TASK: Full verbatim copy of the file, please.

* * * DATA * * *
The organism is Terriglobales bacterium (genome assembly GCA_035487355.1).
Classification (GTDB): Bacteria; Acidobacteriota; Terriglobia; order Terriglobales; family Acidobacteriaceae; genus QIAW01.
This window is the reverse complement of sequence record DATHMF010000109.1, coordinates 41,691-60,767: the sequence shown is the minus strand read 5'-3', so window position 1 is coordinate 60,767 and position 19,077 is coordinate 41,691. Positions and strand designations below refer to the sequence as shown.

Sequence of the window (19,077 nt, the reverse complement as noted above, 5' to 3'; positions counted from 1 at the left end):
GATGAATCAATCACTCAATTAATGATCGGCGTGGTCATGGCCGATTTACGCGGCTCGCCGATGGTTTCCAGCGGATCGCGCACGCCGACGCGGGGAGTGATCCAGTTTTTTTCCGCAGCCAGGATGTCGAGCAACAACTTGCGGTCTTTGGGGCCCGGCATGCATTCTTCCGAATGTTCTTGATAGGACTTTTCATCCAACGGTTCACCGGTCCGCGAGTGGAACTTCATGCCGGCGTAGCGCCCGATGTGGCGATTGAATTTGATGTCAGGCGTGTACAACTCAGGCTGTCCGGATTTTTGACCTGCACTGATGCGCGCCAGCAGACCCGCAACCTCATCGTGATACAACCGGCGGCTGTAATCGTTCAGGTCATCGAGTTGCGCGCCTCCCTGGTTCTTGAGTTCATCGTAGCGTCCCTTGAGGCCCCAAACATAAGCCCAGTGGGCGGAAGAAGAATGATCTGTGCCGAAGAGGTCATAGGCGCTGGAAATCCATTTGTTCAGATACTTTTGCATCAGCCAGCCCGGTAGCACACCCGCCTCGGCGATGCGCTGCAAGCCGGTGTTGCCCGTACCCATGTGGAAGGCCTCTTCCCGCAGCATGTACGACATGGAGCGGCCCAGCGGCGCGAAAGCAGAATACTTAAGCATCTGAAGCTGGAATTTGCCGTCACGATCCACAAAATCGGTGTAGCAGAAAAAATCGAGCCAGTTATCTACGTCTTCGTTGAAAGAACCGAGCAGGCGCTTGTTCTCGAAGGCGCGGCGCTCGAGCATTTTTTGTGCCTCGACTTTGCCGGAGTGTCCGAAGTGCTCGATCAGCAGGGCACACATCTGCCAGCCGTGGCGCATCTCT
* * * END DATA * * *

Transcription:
The organism is Terriglobales bacterium (genome assembly GCA_035487355.1).
Classification (GTDB): Bacteria; Acidobacteriota; Terriglobia; order Terriglobales; family Acidobacteriaceae; genus QIAW01.
This window is the reverse complement of sequence record DATHMF010000109.1, coordinates 41,691-60,767: the sequence shown is the minus strand read 5'-3', so window position 1 is coordinate 60,767 and position 19,077 is coordinate 41,691. Positions and strand designations below refer to the sequence as shown.

Sequence of the window (19,077 nt, the reverse complement as noted above, 5' to 3'; positions counted from 1 at the left end):
GATGAATCAATCACTCAATTAATGATCGGCGTGGTCATGGCCGATTTACGCGGCTCGCCGATGGTTTCCAGCGGATCGCGCACGCCGACGCGGGGAGTGATCCAGTTTTTTTCCGCAGCCAGGATGTCGAGCAACAACTTGCGGTCTTTGGGGCCCGGCATGCATTCTTCCGAATGTTCTTGATAGGACTTTTCATCCAACGGTTCACCGGTCCGCGAGTGGAACTTCATGCCGGCGTAGCGCCCGATGTGGCGATTGAATTTGATGTCAGGCGTGTACAACTCAGGCTGTCCGGATTTTTGACCTGCACTGATGCGCGCCAGCAGACCCGCAACCTCATCGTGATACAACCGGCGGCTGTAATCGTTCAGGTCATCGAGTTGCGCGCCTCCCTGGTTCTTGAGTTCATCGTAGCGTCCCTTGAGGCCCCAAACATAAGCCCAGTGGGCGGAAGAAGAATGATCTGTGCCGAAGAGGTCATAGGCGCTGGAAATCCATTTGTTCAGATACTTTTGCATCAGCCAGCCCGGTAGCACACCCGCCTCGGCGATGCGCTGCAAGCCGGTGTTGCCCGTACCCATGTGGAAGGCCTCTTCCCGCAGCATGTACGACATGGAGCGGCCCAGCGGCGCGAAAGCAGAATACTTAAGCATCTGAAGCTGGAATTTGCCGTCACGATCCACAAAATCGGTGTAGCAGAAAAAATCGAGCCAGTTATCTACGTCTTCGTTGAAAGAACCGAGCAGGCGCTTGTTCTCGAAGGCGCGGCGCTCGAGCATTTTTTGTGCCTCGACTTTGCCGGAGTGTCCGAAGTGCTCGATCAGCAGGGCACACATCTGCCAGCCGTGGCGCATCTCT